House where man allegedly was assaulted

Search warrants state that Melvin Smith, 72, of Martinsville, was assault at this house and dropped off early July 4 at Sovah Health-Danville.

DANVILLE -- Police aren't saying whether 72-year-old Melvin Smith of Martinsville was conscious or not when mysteriously he was dropped off at the Danville hospital early July 4. They only will say that he never was released from medical care and died from his wounds Wednesday.

The case is now considered a homicide, and police say they continue to search for a suspect, Lindsey Antonio "Tony" Wilson, 39, of Yanceyville, N.C., on a charge of malicious wounding.

Smith initially arrived at Sovah Health-Danville's emergency room at 12:30 a.m. on Independence Day, suffering from blunt force trauma and lacerations to his head and neck, the police reported. He was dropped off by people who left the hospital in a brown Ford Expedition with North Carolina plates before officers arrived, according to a pair of search warrants filed in Danville Circuit Court.

Officers tracked down the vehicle to a home at 816 Betts St., according to one search warrant, and they "observed a large amount of blood in the front passenger seat."

People inside the home "confirmed" for officers that the brown Ford Expedition was indeed the vehicle used to transport Smith to the hospital, the other search warrant notes.

One person at the home "advised that an altercation occurred at 816 Betts Street," Det. J.D. Dixon wrote in that search warrant. That person also "confirmed that he/she was one of the occupants that dropped the victim off at the hospital and fled from the hospital."

While at the house, police noticed a brick with red stains in a trashcan on a side porch, according to the search warrant, which also noted that officers were initially looking for sharp objects.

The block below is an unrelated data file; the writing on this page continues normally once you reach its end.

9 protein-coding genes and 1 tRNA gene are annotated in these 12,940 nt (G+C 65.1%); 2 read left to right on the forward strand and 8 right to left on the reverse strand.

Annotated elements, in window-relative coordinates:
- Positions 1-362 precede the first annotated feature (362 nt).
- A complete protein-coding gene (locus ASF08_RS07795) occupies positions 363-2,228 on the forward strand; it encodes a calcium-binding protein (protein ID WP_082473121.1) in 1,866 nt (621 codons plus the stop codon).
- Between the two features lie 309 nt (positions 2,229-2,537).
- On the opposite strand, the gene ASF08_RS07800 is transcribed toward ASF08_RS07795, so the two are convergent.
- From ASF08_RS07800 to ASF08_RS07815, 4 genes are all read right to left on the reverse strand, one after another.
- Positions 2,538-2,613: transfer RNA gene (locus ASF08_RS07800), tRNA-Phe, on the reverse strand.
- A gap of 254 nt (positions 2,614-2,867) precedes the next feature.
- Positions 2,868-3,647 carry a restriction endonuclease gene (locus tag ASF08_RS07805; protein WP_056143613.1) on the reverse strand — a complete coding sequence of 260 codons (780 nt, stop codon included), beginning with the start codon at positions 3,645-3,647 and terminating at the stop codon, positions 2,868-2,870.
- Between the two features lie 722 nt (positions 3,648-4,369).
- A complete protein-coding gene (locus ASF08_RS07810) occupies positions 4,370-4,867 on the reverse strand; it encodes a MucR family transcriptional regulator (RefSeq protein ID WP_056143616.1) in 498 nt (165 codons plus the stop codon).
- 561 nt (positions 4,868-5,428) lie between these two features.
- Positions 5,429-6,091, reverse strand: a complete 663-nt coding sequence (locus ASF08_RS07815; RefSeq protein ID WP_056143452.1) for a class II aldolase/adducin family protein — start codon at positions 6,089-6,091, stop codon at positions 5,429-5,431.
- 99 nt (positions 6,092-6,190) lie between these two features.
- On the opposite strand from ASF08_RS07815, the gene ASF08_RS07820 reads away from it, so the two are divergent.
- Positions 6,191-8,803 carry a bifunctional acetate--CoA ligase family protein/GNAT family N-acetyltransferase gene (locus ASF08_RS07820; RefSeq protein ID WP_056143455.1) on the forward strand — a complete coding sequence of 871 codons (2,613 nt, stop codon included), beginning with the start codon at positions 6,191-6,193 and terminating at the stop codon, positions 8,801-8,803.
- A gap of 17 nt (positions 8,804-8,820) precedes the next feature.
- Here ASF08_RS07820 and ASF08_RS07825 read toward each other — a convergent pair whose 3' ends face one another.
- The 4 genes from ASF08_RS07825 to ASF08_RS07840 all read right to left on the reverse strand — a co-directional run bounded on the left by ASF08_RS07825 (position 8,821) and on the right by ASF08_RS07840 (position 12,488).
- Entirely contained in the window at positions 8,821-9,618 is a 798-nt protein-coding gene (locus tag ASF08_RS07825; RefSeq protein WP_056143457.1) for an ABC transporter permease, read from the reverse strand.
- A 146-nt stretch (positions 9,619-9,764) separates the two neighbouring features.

Police spokesman Lt. Richard Chivvis, when asked if Smith was attacked with a brick or another weapon, answered by email that officers initially were looking for any items that could have inflicted the blunt force trauma and lacerations found on him.

"The medical examiner's report should help us further that," he wrote.

On Thursday afternoon, a woman at the home -- a single-story building with a child's blow-up pool in the front yard and across the street from a church -- would not discuss Smith's assault with the Danville Register & Bee.

She shook her head at the mention of the event that left Smith hospitalized.

"Not talking about that," she said.

She also shook her head when asked if anyone in the home could talk about Smith.

"Nah," she said. "No one in here can talk about it."

Smith on an unspecified date was transferred from the Danville hospital to Duke University Hospital in Durham, N.C., which is where he died. Whether his condition changed during his hospitalization remains undisclosed by the police department.

"It is tough to answer a lot right this minute without jeopardizing the integrity of the case," Chivvis wrote.

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